The picture Kevin finds of "Buzz's girlfriend" was a picture of a boy made up to look like a girl because Chris Columbus thought it would be too cruel to make fun of a girl like that. The boy that was used in the photo was the art director's son.
John Candy filmed his part in only one day, albeit an extremely long 23-hour day. The story about having once forgotten his son at a funeral home was entirely improvised. His part is obviously inspired by the character he played in Planes, Trains & Automobiles (1987) also written by John Hughes.
The movie that Kevin watches on video tape is not a real film, but footage specially created. It was called "Angels With Filthy Souls." Along with other similar era references in the movie, this is a play upon the movie Angels with Dirty Faces (1938) starring James Cagney.
The movie is considered a traditional Christmas movie in Poland. It has aired on national TV during prime time Christmas season every year since 1990. In 2011 the movie aired on December 23rd with an audience of over 5 million, making it the most popular show aired during the Christmas season in Poland. One of the reasons for this is because the movie was one of the first western productions aired in Poland after the fall of communism.
There is a legend that Elvis Presley (who died in 1977) makes a cameo in this movie. Many of those who believe that Elvis is still alive maintain that, the heavily bearded man standing in the background of the scene where Mrs. MacCallister is shouting at the desk clerk (just before she meets John Candy) is Elvis.
The car that ''Santa'' (the guy Kevin talks to about getting his family back) starts before it stalls out is a 1980 Honda Civic hatchback. It really did stall on camera as the actor was driving it away.
Although the part was written especially for Macaulay Culkin by John Hughes, several hundred other boys were auditioned by director Chris Columbus just because he wanted to confirm that Culkin was right for the part.
Chris Columbus had storyboarded a few scenes in which Kevin would have a dream where the house would come to life. One included the evil furnace in the basement, which would chase him to the stairs, and another which several toy nutcrackers would come to life along with the house. The scenes, however, would have been too expensive on such a tight budget and the ideas were dropped.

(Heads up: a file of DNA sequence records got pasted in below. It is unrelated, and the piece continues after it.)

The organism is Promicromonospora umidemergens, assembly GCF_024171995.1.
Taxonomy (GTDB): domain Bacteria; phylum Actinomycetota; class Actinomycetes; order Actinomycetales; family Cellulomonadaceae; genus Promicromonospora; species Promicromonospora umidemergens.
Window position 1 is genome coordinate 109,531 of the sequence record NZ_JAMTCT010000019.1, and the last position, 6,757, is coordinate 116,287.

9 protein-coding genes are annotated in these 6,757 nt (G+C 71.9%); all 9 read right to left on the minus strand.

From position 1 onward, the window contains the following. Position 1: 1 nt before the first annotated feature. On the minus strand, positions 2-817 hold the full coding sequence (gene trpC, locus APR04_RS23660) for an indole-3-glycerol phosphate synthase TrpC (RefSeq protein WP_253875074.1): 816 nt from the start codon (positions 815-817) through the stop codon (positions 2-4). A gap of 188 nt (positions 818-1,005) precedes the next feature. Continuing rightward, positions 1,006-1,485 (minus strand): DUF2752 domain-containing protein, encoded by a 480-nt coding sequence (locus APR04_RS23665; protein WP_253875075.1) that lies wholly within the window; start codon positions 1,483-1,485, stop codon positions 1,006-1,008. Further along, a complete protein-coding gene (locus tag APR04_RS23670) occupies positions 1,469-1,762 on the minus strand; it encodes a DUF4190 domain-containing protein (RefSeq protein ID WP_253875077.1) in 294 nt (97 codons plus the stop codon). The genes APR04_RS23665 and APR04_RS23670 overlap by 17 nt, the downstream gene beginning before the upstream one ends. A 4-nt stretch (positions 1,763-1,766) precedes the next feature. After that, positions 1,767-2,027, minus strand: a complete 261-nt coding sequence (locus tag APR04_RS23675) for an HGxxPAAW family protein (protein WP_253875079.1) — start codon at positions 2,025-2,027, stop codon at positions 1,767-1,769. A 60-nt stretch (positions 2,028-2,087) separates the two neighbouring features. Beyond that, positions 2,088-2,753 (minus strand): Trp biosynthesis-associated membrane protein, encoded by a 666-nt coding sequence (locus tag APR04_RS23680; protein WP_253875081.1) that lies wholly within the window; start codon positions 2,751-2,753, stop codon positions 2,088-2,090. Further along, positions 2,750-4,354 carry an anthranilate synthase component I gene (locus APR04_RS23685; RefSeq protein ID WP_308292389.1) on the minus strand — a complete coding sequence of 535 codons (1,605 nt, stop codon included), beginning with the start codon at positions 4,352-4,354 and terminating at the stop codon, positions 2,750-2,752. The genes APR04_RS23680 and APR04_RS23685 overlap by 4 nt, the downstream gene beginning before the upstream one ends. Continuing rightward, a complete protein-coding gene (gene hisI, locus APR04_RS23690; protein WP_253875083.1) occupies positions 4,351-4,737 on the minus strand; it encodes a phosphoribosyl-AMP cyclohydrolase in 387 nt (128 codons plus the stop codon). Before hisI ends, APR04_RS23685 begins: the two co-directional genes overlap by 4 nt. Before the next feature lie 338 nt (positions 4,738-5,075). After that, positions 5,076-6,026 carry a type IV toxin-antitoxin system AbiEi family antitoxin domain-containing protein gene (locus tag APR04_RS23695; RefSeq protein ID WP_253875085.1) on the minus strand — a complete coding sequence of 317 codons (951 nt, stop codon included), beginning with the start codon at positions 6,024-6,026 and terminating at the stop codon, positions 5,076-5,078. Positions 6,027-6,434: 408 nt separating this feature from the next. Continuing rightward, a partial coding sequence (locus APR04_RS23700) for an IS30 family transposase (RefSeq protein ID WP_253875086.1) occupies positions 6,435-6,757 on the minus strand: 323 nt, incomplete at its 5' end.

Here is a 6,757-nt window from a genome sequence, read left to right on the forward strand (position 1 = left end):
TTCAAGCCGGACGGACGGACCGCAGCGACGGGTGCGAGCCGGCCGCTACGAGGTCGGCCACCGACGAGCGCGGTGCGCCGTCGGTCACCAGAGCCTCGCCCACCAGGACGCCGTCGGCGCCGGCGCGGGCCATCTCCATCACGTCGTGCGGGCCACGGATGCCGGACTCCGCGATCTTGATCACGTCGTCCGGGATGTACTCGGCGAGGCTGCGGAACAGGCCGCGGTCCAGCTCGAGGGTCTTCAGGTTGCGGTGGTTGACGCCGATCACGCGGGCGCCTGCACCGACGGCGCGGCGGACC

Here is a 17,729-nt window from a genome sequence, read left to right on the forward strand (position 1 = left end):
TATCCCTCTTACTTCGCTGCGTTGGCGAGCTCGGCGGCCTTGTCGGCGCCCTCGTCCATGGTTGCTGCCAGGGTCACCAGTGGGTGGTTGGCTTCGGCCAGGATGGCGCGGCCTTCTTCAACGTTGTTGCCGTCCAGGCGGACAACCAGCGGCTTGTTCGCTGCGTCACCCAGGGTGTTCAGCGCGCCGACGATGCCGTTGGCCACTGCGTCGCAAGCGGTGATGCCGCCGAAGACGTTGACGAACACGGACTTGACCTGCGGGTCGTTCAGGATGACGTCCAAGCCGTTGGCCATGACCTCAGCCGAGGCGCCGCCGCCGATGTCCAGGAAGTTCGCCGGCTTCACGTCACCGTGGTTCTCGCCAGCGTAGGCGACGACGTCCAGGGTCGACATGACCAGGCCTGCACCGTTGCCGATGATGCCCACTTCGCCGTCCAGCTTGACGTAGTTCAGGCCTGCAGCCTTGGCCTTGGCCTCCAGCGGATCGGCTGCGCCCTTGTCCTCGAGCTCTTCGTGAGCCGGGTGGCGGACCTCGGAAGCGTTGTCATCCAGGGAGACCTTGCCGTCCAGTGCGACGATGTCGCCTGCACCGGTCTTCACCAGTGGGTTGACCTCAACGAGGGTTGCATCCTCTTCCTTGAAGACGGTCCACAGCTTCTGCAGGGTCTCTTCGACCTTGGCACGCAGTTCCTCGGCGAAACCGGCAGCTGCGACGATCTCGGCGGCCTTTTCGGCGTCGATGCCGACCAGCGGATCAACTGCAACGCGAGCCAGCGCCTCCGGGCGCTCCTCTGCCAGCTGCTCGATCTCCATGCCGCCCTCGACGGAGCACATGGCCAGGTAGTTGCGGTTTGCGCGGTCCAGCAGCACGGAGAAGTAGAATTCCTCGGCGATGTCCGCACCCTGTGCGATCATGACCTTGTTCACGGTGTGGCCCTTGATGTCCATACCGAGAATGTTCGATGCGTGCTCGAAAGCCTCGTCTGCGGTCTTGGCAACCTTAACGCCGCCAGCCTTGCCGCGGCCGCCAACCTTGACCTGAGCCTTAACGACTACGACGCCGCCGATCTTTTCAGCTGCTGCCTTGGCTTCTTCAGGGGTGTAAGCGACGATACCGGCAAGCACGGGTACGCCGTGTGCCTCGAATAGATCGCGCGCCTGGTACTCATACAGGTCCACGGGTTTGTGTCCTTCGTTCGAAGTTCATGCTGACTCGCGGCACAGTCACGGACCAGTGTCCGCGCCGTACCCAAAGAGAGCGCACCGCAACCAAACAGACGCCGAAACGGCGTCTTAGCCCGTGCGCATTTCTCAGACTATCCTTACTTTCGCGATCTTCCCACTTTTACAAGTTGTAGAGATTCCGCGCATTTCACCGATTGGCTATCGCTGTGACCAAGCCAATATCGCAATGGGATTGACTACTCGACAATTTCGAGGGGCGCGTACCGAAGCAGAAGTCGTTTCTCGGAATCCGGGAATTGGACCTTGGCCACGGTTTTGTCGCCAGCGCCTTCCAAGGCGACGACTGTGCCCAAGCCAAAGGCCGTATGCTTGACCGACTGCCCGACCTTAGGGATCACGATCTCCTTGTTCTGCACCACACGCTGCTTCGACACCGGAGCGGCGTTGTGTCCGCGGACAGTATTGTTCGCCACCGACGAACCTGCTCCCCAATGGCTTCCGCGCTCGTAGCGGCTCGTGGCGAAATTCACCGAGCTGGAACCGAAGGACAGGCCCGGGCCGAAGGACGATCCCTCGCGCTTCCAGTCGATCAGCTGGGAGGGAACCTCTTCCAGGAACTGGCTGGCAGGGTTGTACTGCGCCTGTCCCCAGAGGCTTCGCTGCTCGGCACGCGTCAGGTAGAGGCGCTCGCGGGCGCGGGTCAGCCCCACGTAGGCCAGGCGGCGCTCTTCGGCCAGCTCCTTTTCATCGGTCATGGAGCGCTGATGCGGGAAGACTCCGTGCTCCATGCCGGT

According to Chris Columbus, Kevin Nordine did all the effects for the film in his parent's basement in Chicago, by drawing all the effects onto the film. He also did the effects for only a few hundred dollars at a time.
Several of Chris Columbus's family members make cameos in the film: His mother-in-law and his then-infant daughter Eleanor Columbus are both passengers on the plane. His wife Monica Devereux-Columbus is a stewardess and his father-in-law plays the police officer who gives the line "tell them to count their kids again."
According to Chris Columbus during an interview with Alec Baldwin on Baldwin's podcast Here's the Thing, John Heard was unhappy about working on the film, feeling that the film was going to be terrible. However upon seeing the finished film and it's subsequent success, Heard apologized to Columbus when they were shooting his scenes on the film's sequel, having broken character before his first take to tell Columbus. The director says he still had footage of Heard's apology on video tape.
John Williams's score for the film is a song called "Somewhere In My Memory." It's used mainly as soundtrack for both Home Alone films; however, he did a couple different recordings of the song itself. The full song done with vocals is on the Home Alone 2: Lost in New York (1992) music soundtrack with Bette Midler.
Director Chris Columbus envisioned a scene in which the furnace came to life, gets up on all fours and chases Kevin to the stairs. The scene would have cost over a million dollars so it was trimmed down to the furnace simply lighting up and groaning Kevin's name.
From 1993 to 1996 and again in 1998, NBC aired 'Home Alone' during the 8/7c time slot on Thanksgiving evening as part of their holiday promotion (Jurassic Park (1993) aired in its place in 1997 and 'Home Alone' aired on NBC a week before Christmas). The film would air on NBC until 1999, in which it aired the Sunday after Thanksgiving weekend in 1999, in which it was the last time it aired on NBC. The film also aired on Thanksgiving Day for 24 hours on FX in 2009.